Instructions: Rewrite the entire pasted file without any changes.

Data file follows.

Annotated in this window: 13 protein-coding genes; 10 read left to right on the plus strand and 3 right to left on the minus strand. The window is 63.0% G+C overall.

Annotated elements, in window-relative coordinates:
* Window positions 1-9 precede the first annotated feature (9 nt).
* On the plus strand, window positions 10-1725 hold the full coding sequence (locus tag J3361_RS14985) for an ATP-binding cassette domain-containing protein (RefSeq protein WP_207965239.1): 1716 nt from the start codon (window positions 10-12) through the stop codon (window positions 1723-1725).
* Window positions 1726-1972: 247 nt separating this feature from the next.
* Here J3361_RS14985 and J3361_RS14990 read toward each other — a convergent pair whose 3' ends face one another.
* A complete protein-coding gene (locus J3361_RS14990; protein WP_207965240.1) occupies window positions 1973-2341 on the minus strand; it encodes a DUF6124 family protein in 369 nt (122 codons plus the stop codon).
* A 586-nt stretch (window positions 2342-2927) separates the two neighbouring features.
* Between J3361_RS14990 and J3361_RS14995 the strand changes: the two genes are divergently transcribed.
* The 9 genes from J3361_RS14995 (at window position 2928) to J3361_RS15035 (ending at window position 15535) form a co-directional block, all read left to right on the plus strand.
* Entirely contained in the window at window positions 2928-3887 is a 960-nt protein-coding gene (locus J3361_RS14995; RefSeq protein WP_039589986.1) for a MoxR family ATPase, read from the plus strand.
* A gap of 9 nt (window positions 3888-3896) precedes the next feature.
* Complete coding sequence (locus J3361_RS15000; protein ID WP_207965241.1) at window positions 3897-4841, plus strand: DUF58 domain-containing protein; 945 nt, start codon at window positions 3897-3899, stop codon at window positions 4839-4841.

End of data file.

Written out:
Annotated in this window: 13 protein-coding genes; 10 read left to right on the plus strand and 3 right to left on the minus strand. The window is 63.0% G+C overall.

Annotated elements, in window-relative coordinates:
* Window positions 1-9 precede the first annotated feature (9 nt).
* On the plus strand, window positions 10-1725 hold the full coding sequence (locus tag J3361_RS14985) for an ATP-binding cassette domain-containing protein (RefSeq protein WP_207965239.1): 1716 nt from the start codon (window positions 10-12) through the stop codon (window positions 1723-1725).
* Window positions 1726-1972: 247 nt separating this feature from the next.
* Here J3361_RS14985 and J3361_RS14990 read toward each other — a convergent pair whose 3' ends face one another.
* A complete protein-coding gene (locus J3361_RS14990; protein WP_207965240.1) occupies window positions 1973-2341 on the minus strand; it encodes a DUF6124 family protein in 369 nt (122 codons plus the stop codon).
* A 586-nt stretch (window positions 2342-2927) separates the two neighbouring features.
* Between J3361_RS14990 and J3361_RS14995 the strand changes: the two genes are divergently transcribed.
* The 9 genes from J3361_RS14995 (at window position 2928) to J3361_RS15035 (ending at window position 15535) form a co-directional block, all read left to right on the plus strand.
* Entirely contained in the window at window positions 2928-3887 is a 960-nt protein-coding gene (locus J3361_RS14995; RefSeq protein WP_039589986.1) for a MoxR family ATPase, read from the plus strand.
* A gap of 9 nt (window positions 3888-3896) precedes the next feature.
* Complete coding sequence (locus J3361_RS15000; protein ID WP_207965241.1) at window positions 3897-4841, plus strand: DUF58 domain-containing protein; 945 nt, start codon at window positions 3897-3899, stop codon at window positions 4839-4841.